Dakeishla M. Diaz-Morales
Faculty of Biology
BIOMOD: How bioinvasions and parasites modulate the effects of climate change on benthic communities.
BIOMOD aims to determine how competition and grazing respond to the combined effects of climate change, bioinvasion, epiphytism, and parasitism in benthic communities from the Baltic Sea and the Levant. As part of my doctoral studies, I am focusing on the role of parasites as potential amplifiers or shock absorbers of the effects of global change on marine intertidal communities.
We are particularly interested in the effect of temperature on the various components of the life cycle of the trematode Himasthla elongata. Additionally, we are interested in the effect this parasite has on the grazing behavior of Littorina littorea concerning the invasive alga Agarophyton vermiculophyllum and the native alga Fucus vesiculosus at different temperatures. Another host-parasite system being explored is the invasive gammarid Gammarus tigrinus and the native gammarid G. locusta and its parasite Podocotyle atomon.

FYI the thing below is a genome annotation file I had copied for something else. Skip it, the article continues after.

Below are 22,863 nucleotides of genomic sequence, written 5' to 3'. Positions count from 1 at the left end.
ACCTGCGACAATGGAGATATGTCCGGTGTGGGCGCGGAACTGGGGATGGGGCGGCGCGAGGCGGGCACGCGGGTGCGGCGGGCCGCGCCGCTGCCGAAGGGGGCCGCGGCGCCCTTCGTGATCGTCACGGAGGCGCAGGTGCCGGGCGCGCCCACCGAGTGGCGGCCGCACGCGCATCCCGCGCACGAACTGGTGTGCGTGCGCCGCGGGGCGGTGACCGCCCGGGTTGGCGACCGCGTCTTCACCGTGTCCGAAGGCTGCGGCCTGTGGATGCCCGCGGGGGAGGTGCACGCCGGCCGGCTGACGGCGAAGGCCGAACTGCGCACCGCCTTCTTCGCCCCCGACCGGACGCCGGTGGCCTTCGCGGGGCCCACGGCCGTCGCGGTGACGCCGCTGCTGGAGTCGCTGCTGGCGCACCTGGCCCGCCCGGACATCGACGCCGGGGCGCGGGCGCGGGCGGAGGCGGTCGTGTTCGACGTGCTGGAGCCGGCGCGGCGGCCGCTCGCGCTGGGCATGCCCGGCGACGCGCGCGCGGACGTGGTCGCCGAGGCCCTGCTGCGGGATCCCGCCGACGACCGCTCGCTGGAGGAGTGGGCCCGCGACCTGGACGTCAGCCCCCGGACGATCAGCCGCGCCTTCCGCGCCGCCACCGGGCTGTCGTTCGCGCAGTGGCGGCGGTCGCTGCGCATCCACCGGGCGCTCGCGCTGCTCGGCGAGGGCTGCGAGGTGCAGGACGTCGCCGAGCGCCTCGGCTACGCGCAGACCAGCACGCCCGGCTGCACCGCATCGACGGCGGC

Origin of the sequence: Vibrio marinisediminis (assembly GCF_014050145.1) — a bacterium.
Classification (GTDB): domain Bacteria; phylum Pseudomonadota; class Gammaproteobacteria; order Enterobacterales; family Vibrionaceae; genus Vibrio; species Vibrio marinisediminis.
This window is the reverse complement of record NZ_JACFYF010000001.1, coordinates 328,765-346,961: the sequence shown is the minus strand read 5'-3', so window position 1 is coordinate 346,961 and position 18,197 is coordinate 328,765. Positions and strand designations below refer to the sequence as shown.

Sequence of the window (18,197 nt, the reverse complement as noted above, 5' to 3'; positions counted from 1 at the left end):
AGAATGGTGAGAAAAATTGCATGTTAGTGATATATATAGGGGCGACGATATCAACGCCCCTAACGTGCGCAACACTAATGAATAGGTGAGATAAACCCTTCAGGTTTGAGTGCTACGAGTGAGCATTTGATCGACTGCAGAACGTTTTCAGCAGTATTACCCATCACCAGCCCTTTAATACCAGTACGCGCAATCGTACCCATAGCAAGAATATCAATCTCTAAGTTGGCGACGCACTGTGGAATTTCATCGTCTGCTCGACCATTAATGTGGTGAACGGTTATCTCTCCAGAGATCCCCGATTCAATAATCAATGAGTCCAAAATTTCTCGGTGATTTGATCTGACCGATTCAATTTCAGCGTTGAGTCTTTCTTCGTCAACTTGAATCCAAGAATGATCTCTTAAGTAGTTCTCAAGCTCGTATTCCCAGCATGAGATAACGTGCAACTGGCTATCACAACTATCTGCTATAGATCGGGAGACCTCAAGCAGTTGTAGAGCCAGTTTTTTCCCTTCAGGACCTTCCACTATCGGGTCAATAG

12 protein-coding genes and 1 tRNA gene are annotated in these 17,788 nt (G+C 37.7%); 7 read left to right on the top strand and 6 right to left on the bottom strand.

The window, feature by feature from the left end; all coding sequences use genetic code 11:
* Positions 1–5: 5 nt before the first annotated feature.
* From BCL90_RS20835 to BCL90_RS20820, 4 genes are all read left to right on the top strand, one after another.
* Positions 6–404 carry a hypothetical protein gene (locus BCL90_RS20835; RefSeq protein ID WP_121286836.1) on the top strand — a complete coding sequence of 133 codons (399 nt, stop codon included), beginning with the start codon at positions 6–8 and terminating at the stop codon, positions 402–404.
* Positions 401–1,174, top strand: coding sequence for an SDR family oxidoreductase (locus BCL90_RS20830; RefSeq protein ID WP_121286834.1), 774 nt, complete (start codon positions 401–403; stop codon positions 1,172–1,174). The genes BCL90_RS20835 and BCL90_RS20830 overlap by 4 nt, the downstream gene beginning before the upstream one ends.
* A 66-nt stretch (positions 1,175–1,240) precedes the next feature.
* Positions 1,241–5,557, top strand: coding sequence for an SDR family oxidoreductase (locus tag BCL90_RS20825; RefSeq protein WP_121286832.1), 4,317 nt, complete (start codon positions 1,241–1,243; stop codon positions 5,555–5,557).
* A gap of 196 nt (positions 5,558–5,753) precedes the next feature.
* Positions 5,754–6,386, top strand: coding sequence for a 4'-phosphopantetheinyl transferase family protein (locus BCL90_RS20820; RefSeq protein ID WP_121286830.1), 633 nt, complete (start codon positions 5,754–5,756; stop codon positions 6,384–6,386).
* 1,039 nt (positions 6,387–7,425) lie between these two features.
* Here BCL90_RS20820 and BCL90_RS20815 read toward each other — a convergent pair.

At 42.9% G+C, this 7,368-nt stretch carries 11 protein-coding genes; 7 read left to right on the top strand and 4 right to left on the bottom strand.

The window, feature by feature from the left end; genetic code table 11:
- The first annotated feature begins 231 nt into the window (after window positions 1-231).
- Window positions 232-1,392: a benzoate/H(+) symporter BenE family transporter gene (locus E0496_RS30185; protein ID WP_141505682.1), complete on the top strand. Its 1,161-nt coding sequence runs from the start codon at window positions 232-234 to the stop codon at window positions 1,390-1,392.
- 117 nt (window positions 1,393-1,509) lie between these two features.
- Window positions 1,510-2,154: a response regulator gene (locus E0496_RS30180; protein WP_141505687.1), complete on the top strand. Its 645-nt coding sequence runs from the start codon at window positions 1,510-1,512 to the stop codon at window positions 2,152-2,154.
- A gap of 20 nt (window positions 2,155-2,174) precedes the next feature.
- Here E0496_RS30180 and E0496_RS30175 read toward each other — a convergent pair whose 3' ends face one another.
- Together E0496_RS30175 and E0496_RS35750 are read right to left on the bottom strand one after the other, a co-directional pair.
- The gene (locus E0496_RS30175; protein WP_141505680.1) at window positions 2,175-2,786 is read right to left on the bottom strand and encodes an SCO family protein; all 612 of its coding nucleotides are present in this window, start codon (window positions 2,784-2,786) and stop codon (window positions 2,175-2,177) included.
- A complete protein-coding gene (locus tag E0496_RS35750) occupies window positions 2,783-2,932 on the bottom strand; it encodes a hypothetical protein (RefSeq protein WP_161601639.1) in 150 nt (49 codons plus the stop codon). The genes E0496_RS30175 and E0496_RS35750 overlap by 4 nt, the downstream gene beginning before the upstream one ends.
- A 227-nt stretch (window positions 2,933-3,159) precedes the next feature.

Concerning the Levant, the hottest edge of the Mediterranean, we are interested in the parasites of invasive species such as the fish Siganus rivulatus and the snail Cerithium scabridum, as well as the native snail C. vulgatum. The combination of these two regions, the Baltic Sea and the Levant, allows us to compare two areas that are exposed to drastically different conditions. Therefore, it gives us insight into the importance of species' ecological and environmental context in terms of the relationships between climate change and species interactions and the consequences for ecosystem functions.